Contemporary Practice Patterns of Flexible Ureteroscopy for Treating Renal Stones: Results of a Worldwide Survey.
INTRODUCTION: Flexible ureteroscopy (fURS) is increasingly used in the treatment of renal stones. However, wide variations exist in technique, use, and indications. To better inform our knowledge about the contemporary state of fURS for treating renal stones, we conducted a survey of endourologists worldwide. METHODS: An anonymous online questionnaire assessing fURS treatment of renal stones, consisting of 36 items, was sent to members of the Endourology Society in October 2014. Responses were collected through the SurveyMonkey system over a 3-month period. RESULTS: Questionnaires were answered by 414 surgeons from 44 countries (response rate 20.7%). U.S. surgeons accounted for 34.4% of all respondents. fURS was routinely performed in 80.0% of institutions, with 40.0% of surgeons performing >100 cases/year. Respondents considered fURS to be first-line therapy for patients with renal stones <2 cm and lower pole calculi. A substantial minority (11.3%) preferred fURS as a primary treatment modality for renal stones >2 cm. Basket displacement for lower pole stones was routinely performed by 55.8%. Ureteral access sheaths (UAS) were preferred for every case by 58.3%. Respondents frequently utilized high-power lasers and dusting techniques. Criteria for determining stone-free rate were defined as zero fragments or residual fragment (RF) <1, <2, <3, and <4 mm by 30.9%, 8.9%, 31.5%, 15.8%, and 11.2% of respondents, respectively. CONCLUSION: The overwhelming majority of endourologists surveyed consider fURS as a first-line treatment modality for renal stones, especially those <2 cm. Use of UAS, high-power holmium lasers, and dusting technique has become popular among practitioners. When defining stone free after fURS, the majority of endourologists used a zero fragment or RF <2 mm definition.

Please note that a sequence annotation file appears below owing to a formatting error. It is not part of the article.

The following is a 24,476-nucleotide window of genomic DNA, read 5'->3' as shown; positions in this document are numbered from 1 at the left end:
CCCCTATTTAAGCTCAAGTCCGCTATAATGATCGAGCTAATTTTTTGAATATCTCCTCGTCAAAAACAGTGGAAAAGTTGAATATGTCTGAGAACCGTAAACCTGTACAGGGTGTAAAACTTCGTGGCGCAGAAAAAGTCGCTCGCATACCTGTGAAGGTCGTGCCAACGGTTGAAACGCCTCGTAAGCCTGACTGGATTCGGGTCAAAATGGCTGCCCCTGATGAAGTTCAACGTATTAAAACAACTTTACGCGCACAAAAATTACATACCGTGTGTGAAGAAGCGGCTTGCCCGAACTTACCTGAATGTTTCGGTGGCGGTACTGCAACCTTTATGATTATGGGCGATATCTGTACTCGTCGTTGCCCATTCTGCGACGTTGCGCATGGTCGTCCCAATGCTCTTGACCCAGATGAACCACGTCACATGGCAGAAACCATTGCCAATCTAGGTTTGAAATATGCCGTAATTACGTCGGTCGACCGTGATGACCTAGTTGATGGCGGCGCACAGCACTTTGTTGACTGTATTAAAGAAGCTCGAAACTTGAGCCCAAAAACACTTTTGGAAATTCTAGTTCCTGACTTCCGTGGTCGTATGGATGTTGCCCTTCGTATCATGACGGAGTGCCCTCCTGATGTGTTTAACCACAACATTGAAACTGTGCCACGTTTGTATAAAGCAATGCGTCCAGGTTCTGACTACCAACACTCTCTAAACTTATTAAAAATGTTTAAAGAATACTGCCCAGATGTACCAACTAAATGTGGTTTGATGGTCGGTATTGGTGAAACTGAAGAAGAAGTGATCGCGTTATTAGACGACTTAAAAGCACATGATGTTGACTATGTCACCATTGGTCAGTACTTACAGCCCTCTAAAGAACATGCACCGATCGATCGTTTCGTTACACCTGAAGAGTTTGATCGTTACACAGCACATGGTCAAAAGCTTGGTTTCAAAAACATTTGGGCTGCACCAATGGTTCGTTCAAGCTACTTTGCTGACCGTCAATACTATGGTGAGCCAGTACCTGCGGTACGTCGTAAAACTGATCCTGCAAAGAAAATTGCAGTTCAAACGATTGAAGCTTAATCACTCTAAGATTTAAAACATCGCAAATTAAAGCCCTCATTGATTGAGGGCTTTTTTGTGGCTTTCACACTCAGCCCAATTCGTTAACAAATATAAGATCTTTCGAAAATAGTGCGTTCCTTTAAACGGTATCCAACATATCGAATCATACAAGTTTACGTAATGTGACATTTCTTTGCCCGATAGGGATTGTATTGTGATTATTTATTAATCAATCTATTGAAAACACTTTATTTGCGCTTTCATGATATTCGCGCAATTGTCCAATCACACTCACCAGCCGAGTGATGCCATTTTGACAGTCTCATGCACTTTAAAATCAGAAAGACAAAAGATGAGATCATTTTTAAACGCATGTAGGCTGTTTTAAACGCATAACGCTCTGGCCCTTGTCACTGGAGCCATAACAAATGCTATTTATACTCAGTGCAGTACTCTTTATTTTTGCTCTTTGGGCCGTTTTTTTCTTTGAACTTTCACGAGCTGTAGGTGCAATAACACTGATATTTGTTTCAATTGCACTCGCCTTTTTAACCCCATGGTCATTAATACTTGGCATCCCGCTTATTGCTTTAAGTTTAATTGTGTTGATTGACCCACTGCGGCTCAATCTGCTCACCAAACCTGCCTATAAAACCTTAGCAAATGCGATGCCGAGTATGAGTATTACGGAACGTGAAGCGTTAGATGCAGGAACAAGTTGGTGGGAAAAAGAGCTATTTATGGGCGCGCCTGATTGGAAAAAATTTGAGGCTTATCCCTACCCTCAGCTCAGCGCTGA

Dauw, CA; Simeon, L; Alruwaily, AF; Sanguedolce, F; Hollingsworth, JM; Roberts, WW; Faerber, GJ; Wolf, JS; Ghani, KR
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